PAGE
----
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Poetry Magnum Opus


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About tonyv

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  1. South of Ceibwr

    What has drawn this motorist to this point of desolation? His "straying ways" are most intriguing to this reader. Is he simply trying to escape that dullness of the daily grind (the "collar of days") with his tedious colleagues (the "theatre of men," the "smugglers")? Or is there something more profound, perhaps an obsession, that haunts him? He could be running from it or toward it, or he could think he's running from it when actually he's running toward it (or the other way around). The fact that the seal is not alone augments the depiction of the man's isolation. Tony
  2. That sound across the estuary

    Found this terrific ebook and downloaded it: The Wind Among the Reeds (William Butler Yeats) There are notes at the end.
  3. That sound across the estuary

    Hmmm. I wonder. Why is this poem so much to my liking? Let's see. Perfect length, perfect choice and application of meter, a sense of place, a bit of mystery, and just out of reach there is an almost tangible sensuality that leaves me craving more. Like an addiction. I like that. There's nothing haunting here ... Though the poem is in the foreground, it keeps what haunts me -- personally, that is -- right there in the background as if in my peripheral vision. Much of your work has this effect on me. A lovely lyrical composition. Although the change in title adds a bit of clarity, I prefer "Estuary." Tony
  4. a/the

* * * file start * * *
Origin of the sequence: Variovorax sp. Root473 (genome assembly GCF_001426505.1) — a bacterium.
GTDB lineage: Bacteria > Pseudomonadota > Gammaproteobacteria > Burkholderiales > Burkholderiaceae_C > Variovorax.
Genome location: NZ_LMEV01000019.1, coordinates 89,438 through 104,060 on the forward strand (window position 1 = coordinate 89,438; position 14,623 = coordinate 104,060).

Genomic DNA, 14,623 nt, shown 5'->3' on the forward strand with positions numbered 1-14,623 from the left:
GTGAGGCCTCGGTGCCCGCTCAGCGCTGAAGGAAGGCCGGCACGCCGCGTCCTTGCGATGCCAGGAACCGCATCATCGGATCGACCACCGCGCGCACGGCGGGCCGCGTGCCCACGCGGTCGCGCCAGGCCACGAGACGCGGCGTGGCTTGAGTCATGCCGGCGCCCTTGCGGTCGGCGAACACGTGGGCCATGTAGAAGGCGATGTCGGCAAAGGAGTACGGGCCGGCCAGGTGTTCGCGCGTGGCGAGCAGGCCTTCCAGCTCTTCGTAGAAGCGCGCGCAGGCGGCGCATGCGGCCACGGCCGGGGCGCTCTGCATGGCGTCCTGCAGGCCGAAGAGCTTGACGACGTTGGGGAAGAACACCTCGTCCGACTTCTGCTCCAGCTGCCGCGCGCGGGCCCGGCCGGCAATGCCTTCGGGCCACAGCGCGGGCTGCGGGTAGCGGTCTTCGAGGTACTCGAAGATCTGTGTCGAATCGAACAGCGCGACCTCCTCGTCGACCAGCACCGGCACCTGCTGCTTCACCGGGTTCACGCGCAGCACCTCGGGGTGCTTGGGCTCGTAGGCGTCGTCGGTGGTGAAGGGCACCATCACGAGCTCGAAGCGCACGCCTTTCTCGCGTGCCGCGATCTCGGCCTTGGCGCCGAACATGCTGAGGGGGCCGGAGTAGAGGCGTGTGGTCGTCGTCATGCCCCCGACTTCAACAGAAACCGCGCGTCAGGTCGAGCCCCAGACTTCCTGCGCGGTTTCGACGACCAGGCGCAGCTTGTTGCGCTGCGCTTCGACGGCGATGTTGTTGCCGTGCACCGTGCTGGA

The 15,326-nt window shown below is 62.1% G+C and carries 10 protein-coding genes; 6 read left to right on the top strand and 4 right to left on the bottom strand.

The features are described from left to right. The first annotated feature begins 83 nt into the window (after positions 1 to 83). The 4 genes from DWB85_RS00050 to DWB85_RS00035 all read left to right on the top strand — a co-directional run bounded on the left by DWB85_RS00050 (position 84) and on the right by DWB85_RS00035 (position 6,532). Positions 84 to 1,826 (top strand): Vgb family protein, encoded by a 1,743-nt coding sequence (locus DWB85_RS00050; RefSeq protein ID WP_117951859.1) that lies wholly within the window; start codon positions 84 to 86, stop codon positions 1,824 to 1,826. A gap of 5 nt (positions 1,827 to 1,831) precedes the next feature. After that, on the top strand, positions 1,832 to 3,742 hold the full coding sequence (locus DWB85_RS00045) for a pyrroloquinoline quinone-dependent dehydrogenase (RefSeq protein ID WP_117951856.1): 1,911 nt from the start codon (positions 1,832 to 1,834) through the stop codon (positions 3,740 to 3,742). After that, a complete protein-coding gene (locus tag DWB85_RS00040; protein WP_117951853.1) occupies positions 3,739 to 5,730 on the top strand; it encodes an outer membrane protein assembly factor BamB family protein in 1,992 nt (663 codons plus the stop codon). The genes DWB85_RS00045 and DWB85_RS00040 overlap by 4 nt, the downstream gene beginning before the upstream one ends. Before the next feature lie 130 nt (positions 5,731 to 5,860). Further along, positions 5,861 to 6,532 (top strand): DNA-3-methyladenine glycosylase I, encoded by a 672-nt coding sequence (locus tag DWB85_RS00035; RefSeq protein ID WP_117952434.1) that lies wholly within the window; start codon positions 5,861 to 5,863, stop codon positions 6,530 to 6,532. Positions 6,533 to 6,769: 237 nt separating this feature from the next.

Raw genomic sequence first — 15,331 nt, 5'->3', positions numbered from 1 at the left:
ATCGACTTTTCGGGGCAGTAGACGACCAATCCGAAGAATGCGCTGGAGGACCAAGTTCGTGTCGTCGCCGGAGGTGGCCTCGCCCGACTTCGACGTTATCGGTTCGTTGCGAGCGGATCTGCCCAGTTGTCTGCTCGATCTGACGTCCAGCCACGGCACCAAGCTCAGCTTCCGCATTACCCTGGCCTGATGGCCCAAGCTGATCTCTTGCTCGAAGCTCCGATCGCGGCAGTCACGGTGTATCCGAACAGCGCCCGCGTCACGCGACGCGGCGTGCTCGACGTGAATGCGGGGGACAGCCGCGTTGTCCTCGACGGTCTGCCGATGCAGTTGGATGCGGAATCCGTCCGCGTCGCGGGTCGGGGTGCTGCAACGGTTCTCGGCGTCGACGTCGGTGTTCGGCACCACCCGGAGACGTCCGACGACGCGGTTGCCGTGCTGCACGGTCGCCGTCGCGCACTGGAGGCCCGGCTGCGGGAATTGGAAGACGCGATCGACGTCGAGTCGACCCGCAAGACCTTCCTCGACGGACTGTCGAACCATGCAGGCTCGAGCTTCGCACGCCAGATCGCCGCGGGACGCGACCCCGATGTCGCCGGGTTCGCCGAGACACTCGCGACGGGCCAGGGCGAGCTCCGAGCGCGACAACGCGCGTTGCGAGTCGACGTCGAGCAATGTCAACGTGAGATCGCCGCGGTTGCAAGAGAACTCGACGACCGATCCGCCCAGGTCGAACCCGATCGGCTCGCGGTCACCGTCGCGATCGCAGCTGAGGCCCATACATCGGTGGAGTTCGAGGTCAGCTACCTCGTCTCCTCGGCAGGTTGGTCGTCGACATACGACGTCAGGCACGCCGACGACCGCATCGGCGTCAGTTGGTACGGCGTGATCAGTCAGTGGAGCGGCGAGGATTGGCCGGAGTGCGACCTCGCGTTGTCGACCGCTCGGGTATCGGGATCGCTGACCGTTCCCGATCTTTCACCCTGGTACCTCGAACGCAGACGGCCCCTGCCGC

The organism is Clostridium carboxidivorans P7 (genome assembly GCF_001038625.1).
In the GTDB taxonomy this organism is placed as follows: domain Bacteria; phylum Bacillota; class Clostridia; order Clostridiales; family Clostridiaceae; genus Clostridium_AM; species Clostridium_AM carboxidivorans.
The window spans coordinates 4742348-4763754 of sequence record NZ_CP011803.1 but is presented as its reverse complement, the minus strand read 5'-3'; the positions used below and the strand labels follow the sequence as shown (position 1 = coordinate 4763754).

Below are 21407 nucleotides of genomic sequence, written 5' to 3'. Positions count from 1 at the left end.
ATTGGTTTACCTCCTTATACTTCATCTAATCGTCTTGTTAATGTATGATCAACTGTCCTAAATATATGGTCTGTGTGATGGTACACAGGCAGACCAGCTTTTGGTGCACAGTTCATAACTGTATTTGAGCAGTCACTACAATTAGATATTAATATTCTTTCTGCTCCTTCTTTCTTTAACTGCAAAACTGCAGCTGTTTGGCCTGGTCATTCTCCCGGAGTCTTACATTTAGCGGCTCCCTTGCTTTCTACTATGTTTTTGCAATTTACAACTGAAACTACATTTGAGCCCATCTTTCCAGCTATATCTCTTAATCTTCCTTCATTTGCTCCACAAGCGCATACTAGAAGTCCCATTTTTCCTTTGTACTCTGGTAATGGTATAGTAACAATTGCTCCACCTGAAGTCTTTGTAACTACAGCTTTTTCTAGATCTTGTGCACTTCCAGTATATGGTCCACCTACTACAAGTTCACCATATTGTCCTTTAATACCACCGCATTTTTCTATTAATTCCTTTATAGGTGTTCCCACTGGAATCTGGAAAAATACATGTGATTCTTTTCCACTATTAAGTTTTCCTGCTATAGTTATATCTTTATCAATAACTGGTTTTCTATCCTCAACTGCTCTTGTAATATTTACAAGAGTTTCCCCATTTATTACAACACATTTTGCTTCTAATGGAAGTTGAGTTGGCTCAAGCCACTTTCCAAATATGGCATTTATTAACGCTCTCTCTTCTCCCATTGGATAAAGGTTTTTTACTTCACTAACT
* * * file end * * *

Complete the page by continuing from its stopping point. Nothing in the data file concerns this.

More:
I'm very picky when it comes to poetry. There is always justification -- I'll even present some -- but in my opinion ending a line with a or the is the sign of a bigger problem with the poem itself. When I saw this topic I knew that I had actually done this in a misguided attempt to write a poem in trochaic meter: Nothing is as I imagined. We are blatant almost-gods; we're angels! serving other angels! glorifying God! It's raining ... Let it rain the hardest rain, and may there be no sun or anyone. Trochaic meter in English verse is not to my liking and attempting to compose this poem in trochaic meter accomplished absolutely nothing. There is no reason the poem could not have been broken up into iambic tetrameters. (Maybe I'll revise it!) In fact, I don't see much point to trochaic meter at all, but this comes back to the picky-when-it-comes-to-poetry part and very possibly to my lack of experience. It's a linguistic fact that English is an iambic language. Whether in metrical verse, good free verse, or prose, language patterns are naturally iambic. In my opinion, any attempt to employ different metrics must serve a very good purpose and be done well enough to satisfy that purpose. I won't win a popularity contest with what I'm about to say next, but this is why I have very little interest in haiku. English is accentual. Unlike in Japanese, in English one cannot hear syllables in some useful, meaningful way. It seems that to fully appreciate haiku in English, one has to focus on haiku's other inherent characteristics. This isn't in itself a bad thing, but in my opinion it's a severe limitation. It deprives a poem of a major device: the rhythm (or other noticeable pattern) of the language. Additionally, because haiku is such a short form, people will try to pack more into the three lines with their syllable count by omitting articles altogether! This results in a completely unnatural experience as far as I'm concerned. While I understand why pidgins have developed, "no can do" simply does not work for me in any poem. Here is a haiku by Meisetsu: With a lantern, Someone walking in the night, Through the plum trees. This translation by R.H. Blyth is about as close to haiku as one can get in English, and it doesn't omit articles. Therefore, it appeals to my purist sense insofar as the use of articles in English goes and because it's otherwise unmistakably haiku. Nevertheless, though lovely, as an English speaking American, I am not inspired at this time to make extensive use of this Asian form. Longfellow composed "The Song of Hiawatha" in trochaic tetrameter to mimic Native American language and for other culturally relevant reasons. The linked article points out that this is the same meter used in the Finnish epic poem Kalevala. Finnish is very close to my own first language, Estonian, thus the meter is also the same meter used in the Estonian epic poem Kalevipoeg. But, "Trochee is a rhythm natural to the Finnish language—inasmuch as all Finnish words are normally accented on the first syllable—to the same extent that iamb is natural to English. Longfellow’s use of trochaic tetrameter for his poem has an artificiality that the Kalevala does not have in its own language." With the exception of words borrowed/adopted from other languages, all Estonian words are stressed on the first syllable. The language is trochaic, and trochaic meter is natural. Even so, many of the finest Estonian sonnets are written following the rules I use to compose iambic pentameters in English. Lines in Estonian work even when broken up into iambics. This is because there is an abundance of one syllable words and multi syllable words that don't impose trochaic limitations the way a two syllable word would when used at the end of a line. Yes, a and the are also one syllable words, but though they are often promoted (stressed a little) in iambic pentameters (for example if the result would otherwise be three unstressed syllables in a row), it is not natural to give undue stress to these articles in English. This has not been a digression. It goes directly to why I think ending a line with a or the makes little sense in a poem. It doesn't work with the English language's natural iambic pattern. This is true even for free verse. If I could only choose one poem to be my favorite poem, it would be James Wright's "Twilights." It is composed as free verse, but there are no nonsensical line breaks or enjambments that disrupt the natural flow of the English language present even in this free verse poem. I get that not all poetry has to have rhythm. I can appreciate other features like the way a poem looks typeset on a page. But while I like some poetry that has no rhythm, I do tend to favor musical poetry, poetry that also makes use of the natural patterns of the language it's composed in. If someone were to read me a haiku in Japanese, I would be able to tell that it's a poem, a haiku. I don't have to know the language to hear its music. In Japanese, that would be the syllable counts of the lines. In English, it would be the accents, the iambic patterns in the lines. Why strip that substantial component from poetry by writing haiku in English or by using articles haphazardly at line breaks in English verse? And for me, that's the sign of the bigger underlying problem in verse that uses lines ending in a or the. It's only my current opinion. English is my primary language, and I like rhythmical/musical poetry. I've also admitted that I like, and for other reasons can appreciate, some non-musical poetry (e.g. concrete poetry that looks good on a page, some free verse, even some haiku). But I don't like cacophony, and that would be poetry that outright rejects a language's main feature (in the case of English its natural rhythm) with lines that end in a or the.